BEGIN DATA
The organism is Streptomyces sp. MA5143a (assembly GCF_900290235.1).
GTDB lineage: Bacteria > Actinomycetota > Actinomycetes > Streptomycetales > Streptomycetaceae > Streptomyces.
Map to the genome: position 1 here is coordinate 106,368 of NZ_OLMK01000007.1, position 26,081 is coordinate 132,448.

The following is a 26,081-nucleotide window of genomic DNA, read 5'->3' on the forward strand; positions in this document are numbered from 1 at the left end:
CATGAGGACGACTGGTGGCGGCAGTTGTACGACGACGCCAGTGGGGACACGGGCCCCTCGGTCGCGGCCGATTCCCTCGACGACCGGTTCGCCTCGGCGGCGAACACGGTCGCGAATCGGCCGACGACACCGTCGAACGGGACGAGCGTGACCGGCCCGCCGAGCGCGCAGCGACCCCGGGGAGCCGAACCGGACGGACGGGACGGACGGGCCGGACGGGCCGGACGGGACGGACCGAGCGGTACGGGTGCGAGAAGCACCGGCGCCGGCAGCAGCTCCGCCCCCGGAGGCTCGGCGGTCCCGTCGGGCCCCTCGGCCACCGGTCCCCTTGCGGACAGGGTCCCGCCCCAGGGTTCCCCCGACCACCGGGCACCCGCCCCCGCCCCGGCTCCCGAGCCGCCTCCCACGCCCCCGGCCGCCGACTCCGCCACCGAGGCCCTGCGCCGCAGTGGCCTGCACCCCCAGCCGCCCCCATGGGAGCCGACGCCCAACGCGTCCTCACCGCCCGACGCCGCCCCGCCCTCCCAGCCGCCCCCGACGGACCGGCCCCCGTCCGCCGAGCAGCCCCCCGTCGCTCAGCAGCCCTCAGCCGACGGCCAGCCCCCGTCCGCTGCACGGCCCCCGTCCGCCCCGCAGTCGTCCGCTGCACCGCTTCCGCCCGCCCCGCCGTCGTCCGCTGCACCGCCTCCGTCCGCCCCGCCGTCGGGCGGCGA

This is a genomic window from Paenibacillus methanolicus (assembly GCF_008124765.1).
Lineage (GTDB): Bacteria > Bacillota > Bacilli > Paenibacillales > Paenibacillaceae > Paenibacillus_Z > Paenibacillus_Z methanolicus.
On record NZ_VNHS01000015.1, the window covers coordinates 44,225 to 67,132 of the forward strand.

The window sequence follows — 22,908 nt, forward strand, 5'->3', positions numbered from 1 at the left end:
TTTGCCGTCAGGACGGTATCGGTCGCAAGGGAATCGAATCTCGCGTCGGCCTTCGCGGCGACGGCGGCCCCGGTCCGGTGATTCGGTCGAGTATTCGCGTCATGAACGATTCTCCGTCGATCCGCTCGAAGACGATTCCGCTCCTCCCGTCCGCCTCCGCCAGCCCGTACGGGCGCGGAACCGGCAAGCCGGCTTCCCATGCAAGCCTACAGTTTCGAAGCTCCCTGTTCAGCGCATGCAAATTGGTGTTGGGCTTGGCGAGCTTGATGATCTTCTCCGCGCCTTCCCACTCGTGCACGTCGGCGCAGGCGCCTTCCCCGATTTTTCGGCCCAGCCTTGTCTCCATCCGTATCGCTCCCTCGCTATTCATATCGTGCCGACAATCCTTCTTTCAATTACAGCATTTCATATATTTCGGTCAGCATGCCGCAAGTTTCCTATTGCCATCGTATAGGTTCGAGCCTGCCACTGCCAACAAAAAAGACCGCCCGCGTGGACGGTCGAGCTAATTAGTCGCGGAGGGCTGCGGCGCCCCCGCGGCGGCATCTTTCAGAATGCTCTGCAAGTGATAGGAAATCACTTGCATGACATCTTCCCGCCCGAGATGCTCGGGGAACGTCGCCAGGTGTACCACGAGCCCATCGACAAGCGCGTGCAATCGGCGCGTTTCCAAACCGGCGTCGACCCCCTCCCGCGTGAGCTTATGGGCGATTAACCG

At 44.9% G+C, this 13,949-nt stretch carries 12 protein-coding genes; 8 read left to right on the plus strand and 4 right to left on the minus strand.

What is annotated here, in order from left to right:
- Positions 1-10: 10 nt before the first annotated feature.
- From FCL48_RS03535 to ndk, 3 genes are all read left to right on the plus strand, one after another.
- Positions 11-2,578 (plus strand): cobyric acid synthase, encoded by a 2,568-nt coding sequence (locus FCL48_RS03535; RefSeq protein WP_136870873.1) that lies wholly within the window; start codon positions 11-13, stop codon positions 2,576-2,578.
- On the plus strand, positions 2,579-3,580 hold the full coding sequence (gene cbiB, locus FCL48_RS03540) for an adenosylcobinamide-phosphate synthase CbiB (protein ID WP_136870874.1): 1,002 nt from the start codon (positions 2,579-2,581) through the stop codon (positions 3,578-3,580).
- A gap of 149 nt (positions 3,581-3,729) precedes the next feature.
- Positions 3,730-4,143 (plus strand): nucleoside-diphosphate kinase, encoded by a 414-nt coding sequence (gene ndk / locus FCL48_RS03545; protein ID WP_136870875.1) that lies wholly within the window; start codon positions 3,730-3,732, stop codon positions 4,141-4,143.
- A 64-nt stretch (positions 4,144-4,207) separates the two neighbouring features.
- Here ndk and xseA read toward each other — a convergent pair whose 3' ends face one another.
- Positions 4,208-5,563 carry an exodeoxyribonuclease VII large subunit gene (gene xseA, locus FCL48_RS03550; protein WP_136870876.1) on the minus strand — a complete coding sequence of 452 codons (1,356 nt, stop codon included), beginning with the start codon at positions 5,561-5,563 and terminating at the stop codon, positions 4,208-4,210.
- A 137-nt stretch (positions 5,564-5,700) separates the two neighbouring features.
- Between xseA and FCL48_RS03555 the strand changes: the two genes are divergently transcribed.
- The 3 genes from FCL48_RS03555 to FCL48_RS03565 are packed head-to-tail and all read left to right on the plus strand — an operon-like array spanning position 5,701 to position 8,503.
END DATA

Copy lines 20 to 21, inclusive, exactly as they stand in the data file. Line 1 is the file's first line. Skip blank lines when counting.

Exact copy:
- Here ndk and xseA read toward each other — a convergent pair whose 3' ends face one another.
- Positions 4,208-5,563 carry an exodeoxyribonuclease VII large subunit gene (gene xseA, locus FCL48_RS03550; protein WP_136870876.1) on the minus strand — a complete coding sequence of 452 codons (1,356 nt, stop codon included), beginning with the start codon at positions 5,561-5,563 and terminating at the stop codon, positions 4,208-4,210.